Norski leikstjórinn Tommy Wirkola vakti fyrst mikla athygli með költ-splattermyndinni Dead Snow, erlendis sem og hérlendis (sérstaklega á RIFF). Myndinni hefur verið mikið lofað fyrir sannfærandi subbuförðun, sjúkan húmor og skemmtilega grunnhugmynd sem byggir á nasistauppvakningum sem gera allt mátulega vitlaust og blóðugt.
Myndin skaut leikstjóranum beint á Hollywood-kortið og leiddi það til blóðugu ævintýramyndarinnar Hansel & Gretel: Witch Hunters sem kom út í fyrra. Nú hefur hann aftur snúið á heimaslóðir sínar (þannig séð…) með framhaldinu Dead Snow 2 (Red vs. Dead), sem var að megnu til skotin hér á landi. Myndin var frumsýnd í apríl.
Í þessari framhaldsmynd er heldur betur tjaldað öllu til og var svo sannarlega markmiðið hjá Wirkola að stækka sögusviðið og líkfjöldann allsvakalega. Ég hafði samband við leikstjórann og fékk aðeins að spyrja hann út í allt fjörið.
Viðtalið fer fram óþýtt, verði ykkur að góðu:
First off… Where did the idea come from to expand on the first film?
We always knew that one day we would love to do another Dead Snow, after the great reception we got from the first one. First of all, we had a blast doing the film, and second, it is in a genre that is very close to my heart, so when we saw that we might have a window where we could do a sequel, we jumped at it.
I love how it stays true to the original movie and yet brings us something totally (and tonally) different.
A lot of horror sequels do seem to go for the cheap shot, by re-doing the first one. Was that something you deliberately tried to avoid from the get-go?
It was. Like you, we felt that a lot of sequels simply just redoes the first one, only with bigger budget and effects. But we knew we wanted to continue the story EXACTLY where the first one left off, and that we wanted to try and do something completely different. Personally, what I loved about the most about the first Dead Snow was the last 20 minutes, where I got to mix action, gore, horror and comedy all into one, and that was something I wanted to do throughout ALL of Dead Snow 2. I wanted it to feel like a ride, a ride that started off in an insane tempo, and just took off from there.
I really dug that early Raimi/Jackson vibe, how big would you say those two serve as influences?
Huge. I was a massive horror-geek when I was a kid, but when I saw Evil Dead 2, or Braindead, for the first time, it was an eye opener to me. Mixing comedy with horror and gore was like that was something I had never seen before, so those movies became very special to me in my early days, and has influenced me big time, really, when it comes to all my films.
On that note, what are the most challenging aspects of balancing horror and humor?
It’s always tricky. How much comedy do you go for. If you go too far, it you make it too goofy and funny, the film will lose tension and impact. So we always kept that in mind… how far to we go? But hopefully we got the balance just right…
I’m pretty sure Icelanders will have a ball seeing their country being portrayed as Talvik as well as other areas, what was your experience like shooting here?
We had A LOT of fun shooting in Iceland. The crew was truly amazing, and luckily they shared both my sense of humor, and my love for gore, so that made things a lot easier.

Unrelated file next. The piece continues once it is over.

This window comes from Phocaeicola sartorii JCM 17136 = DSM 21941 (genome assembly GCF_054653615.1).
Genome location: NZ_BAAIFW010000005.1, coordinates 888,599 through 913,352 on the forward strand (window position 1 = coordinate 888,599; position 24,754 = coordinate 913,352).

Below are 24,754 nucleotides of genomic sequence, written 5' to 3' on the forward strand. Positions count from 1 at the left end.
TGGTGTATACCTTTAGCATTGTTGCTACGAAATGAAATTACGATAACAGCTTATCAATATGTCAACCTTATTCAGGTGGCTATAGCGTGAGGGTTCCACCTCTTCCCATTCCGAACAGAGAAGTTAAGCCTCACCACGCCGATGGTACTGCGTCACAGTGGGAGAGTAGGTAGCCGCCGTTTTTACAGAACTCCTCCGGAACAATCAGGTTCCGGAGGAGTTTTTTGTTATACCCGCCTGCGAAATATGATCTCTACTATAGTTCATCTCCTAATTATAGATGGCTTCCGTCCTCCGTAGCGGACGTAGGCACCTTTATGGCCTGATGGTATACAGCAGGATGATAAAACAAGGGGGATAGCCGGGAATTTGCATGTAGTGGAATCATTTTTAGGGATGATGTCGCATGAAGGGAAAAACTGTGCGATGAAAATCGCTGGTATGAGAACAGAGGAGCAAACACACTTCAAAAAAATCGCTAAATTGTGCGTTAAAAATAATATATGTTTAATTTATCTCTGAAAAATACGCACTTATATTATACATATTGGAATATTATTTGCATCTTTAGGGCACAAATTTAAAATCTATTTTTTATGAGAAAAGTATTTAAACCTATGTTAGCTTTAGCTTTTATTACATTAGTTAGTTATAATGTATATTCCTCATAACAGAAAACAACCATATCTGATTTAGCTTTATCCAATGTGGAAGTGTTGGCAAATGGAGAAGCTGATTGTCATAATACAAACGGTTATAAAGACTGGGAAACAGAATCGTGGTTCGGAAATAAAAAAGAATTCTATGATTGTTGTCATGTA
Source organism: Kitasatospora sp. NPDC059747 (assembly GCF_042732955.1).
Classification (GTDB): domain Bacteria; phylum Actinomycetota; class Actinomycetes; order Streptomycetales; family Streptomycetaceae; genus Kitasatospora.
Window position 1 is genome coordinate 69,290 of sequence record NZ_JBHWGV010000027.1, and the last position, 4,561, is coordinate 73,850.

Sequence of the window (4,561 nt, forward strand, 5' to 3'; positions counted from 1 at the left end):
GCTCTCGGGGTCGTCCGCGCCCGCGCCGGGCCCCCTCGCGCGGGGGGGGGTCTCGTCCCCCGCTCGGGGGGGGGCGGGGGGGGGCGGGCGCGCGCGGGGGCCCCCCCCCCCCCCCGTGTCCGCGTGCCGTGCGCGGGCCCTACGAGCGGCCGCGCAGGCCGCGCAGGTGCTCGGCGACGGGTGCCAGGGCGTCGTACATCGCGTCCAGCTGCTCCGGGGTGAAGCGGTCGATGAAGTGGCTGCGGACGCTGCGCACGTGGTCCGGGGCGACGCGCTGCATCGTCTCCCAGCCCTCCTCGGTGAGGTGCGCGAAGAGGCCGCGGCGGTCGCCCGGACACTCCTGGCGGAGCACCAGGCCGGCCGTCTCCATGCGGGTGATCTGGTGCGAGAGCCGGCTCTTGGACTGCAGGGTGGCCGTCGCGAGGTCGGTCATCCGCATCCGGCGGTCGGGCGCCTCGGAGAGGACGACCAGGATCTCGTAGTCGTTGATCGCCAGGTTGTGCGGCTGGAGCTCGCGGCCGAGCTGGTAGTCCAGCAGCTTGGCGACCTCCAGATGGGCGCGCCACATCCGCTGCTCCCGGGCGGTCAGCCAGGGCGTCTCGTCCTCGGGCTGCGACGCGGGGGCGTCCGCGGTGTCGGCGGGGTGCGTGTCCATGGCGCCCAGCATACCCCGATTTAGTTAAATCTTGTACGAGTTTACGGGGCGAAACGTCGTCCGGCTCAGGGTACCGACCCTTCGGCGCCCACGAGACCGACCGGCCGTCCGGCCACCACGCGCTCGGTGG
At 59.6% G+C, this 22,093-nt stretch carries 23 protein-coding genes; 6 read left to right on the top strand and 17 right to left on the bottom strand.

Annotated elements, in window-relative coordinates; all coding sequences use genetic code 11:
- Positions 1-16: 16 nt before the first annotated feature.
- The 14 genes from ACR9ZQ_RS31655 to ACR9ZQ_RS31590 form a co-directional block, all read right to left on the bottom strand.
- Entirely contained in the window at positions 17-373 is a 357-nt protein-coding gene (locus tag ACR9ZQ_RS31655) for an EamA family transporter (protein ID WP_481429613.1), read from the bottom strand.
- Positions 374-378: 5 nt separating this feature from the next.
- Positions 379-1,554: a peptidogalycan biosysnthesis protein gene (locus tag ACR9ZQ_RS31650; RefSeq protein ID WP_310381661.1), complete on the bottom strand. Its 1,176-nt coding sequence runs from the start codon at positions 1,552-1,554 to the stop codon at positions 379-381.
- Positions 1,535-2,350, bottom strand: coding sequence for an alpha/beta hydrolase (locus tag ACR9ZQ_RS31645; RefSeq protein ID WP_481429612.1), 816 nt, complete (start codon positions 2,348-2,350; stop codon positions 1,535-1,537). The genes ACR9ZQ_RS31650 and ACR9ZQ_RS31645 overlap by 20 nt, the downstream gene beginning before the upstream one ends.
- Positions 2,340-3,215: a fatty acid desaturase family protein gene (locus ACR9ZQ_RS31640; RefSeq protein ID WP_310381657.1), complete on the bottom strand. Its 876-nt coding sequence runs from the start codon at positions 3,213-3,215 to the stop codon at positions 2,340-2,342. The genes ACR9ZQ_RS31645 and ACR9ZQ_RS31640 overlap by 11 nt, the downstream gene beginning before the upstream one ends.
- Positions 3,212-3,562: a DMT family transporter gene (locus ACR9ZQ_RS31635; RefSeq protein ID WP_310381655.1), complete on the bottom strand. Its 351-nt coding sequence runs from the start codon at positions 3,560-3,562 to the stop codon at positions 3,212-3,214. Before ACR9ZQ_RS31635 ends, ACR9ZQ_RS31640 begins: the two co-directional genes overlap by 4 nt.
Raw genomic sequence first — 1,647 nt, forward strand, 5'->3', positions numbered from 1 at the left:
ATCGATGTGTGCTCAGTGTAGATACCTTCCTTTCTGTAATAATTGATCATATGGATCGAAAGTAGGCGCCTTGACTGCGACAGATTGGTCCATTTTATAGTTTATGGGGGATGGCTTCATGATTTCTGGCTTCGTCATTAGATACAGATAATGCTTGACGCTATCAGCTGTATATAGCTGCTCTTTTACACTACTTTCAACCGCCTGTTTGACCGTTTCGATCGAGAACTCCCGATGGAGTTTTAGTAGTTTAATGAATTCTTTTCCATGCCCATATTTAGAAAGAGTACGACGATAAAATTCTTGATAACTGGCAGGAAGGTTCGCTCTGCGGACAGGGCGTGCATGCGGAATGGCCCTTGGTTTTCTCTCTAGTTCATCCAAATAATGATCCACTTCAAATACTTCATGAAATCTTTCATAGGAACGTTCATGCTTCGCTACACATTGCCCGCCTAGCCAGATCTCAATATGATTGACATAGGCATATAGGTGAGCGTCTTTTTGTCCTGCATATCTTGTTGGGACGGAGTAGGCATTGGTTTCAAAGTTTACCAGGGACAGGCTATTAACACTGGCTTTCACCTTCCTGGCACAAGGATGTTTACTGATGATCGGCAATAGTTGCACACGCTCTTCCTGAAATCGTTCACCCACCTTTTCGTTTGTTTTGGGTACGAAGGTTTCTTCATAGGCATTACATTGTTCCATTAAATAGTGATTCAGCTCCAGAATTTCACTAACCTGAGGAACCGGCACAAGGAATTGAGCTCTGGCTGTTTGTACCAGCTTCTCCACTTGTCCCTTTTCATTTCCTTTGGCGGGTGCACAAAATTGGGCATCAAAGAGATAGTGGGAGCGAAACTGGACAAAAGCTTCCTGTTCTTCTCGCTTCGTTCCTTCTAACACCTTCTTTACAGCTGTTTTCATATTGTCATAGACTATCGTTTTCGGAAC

But yeah… Iceland was a great match for the north of Norway. We looked both in Ireland, and in Eastern Europe, but it became pretty clear, very fast, that Iceland was the only placed that resembled Talvik, Ice bay, etc, etc. The weather was a bit challenging when we shot (they told us it was the worst summer in 40 years), but that was also a good thing, because at least it meant that it was consistent. Most of the shoot we had clouds (and a little bit of rain), which sucks to shoot in, but it does look great on film. So all in all, we were very happy with the weather.
I gotta ask, are your parents fans of gore as well?
No, not really. But they have enjoyed both the Dead Snow films, thankfully, and Hansel & Gretel… so they are warming up to it.
Are you ever curious to try out serious horror?
Maybe. First I want to venture into other genres, like action or sci-fi, but yes, maybe in the future I’ll do a more serious horror film.
Are there any lesser-known zombie-flicks that you could recommend to us movie lovers?
Well… for Nazi zombie lovers, one can always check out Shock Waves. The only real Nazi zombie movie made before Dead Snow. Other than that, I do really love Return of the Living Dead. Another film that mixes horror and comedy in a great way.
I noticed that your next film, What Happened to Monday? is an indie sci-fi drama (with Noomi Rapace attached). What attracted you to that project and what can we expect?
That is right, yes. Hopefully that will be my next film. It is a sci fi, resembling Children of Men and Source Code in tone and feel. Noomi Rapace is attached to star, and hopefully we can start shooting this year.
Are there any cool updates on Hansel & Gretel 2?
Not really. I handed in a script to the studio a while back, which they really liked, so now it is in their hands. I know that they want to do it, but with Jeremy, Gemma and me busy doing a lot of other stuff, it will just take some juggling to get it all to work out.
Final curiousity question. On the film’s IMDb page it says „Shot in both Norwegian and English versions.“ Could you please elaborate on that? Is there an all-english version?
Yes, there is. A lot of the movie is in English anyway (cause of the arrival of The Zombie Squad), but yeah, we did shoot the rest in both languages. The reason for that is because we wanted to get as good distribution as possible in the states, so considering they don’t like to read subtitles, we had to go that route.
Cool, thank you very much.
On a side note, I can’t stop playing Total Eclipse of the Heart in
Haha… very glad to hear!